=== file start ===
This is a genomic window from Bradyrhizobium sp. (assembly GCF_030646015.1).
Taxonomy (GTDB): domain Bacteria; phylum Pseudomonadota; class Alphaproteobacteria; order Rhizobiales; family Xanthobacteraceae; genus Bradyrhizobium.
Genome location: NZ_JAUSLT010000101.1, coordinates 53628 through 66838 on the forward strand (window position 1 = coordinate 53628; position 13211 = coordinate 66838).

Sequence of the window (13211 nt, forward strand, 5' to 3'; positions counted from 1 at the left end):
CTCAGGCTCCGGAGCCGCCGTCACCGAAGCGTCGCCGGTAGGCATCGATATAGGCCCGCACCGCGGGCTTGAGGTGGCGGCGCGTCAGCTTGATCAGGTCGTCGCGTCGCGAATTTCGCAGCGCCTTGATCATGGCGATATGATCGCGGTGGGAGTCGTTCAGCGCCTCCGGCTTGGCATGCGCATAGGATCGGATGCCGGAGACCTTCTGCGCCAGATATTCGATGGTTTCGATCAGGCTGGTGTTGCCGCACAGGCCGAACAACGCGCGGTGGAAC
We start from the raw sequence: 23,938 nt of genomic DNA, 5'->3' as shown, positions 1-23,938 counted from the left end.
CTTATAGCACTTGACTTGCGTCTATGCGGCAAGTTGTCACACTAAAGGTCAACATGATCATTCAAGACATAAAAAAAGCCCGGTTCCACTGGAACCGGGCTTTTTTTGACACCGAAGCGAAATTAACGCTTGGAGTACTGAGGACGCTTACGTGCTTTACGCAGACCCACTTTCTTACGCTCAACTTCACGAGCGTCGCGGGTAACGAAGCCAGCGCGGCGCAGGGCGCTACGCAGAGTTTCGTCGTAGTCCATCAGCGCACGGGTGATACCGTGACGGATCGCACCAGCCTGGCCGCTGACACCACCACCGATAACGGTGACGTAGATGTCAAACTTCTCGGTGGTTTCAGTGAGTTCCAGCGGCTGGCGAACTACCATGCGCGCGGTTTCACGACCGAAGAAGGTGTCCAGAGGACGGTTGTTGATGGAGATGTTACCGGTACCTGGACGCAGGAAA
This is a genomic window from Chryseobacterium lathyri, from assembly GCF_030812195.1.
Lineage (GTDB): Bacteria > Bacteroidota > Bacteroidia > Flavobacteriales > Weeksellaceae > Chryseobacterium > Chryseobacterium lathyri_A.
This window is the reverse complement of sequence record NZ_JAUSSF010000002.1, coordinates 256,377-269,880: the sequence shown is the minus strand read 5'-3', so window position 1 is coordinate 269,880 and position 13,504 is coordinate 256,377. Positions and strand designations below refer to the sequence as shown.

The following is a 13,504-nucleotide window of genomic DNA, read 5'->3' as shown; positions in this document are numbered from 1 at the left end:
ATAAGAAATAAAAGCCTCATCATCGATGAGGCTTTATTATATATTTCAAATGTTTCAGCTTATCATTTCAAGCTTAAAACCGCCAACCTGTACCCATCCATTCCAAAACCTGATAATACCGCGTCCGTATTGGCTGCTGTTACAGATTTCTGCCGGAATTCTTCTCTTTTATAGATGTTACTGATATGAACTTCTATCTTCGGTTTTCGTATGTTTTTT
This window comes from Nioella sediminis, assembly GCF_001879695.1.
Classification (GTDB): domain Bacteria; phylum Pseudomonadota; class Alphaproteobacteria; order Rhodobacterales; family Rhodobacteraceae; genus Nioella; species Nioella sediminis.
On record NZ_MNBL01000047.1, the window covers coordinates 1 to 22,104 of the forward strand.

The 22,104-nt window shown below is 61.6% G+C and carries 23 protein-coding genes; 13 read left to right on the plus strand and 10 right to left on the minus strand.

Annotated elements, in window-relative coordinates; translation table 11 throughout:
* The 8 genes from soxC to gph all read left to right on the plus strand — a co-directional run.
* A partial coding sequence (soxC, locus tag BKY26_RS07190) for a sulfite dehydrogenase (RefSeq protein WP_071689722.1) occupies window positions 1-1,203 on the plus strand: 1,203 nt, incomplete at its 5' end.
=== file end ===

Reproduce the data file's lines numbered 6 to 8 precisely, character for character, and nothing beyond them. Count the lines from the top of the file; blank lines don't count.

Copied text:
We start from the raw sequence: 23,938 nt of genomic DNA, 5'->3' as shown, positions 1-23,938 counted from the left end.
CTTATAGCACTTGACTTGCGTCTATGCGGCAAGTTGTCACACTAAAGGTCAACATGATCATTCAAGACATAAAAAAAGCCCGGTTCCACTGGAACCGGGCTTTTTTTGACACCGAAGCGAAATTAACGCTTGGAGTACTGAGGACGCTTACGTGCTTTACGCAGACCCACTTTCTTACGCTCAACTTCACGAGCGTCGCGGGTAACGAAGCCAGCGCGGCGCAGGGCGCTACGCAGAGTTTCGTCGTAGTCCATCAGCGCACGGGTGATACCGTGACGGATCGCACCAGCCTGGCCGCTGACACCACCACCGATAACGGTGACGTAGATGTCAAACTTCTCGGTGGTTTCAGTGAGTTCCAGCGGCTGGCGAACTACCATGCGCGCGGTTTCACGACCGAAGAAGGTGTCCAGAGGACGGTTGTTGATGGAGATGTTACCGGTACCTGGACGCAGGAAA
This is a genomic window from Chryseobacterium lathyri, from assembly GCF_030812195.1.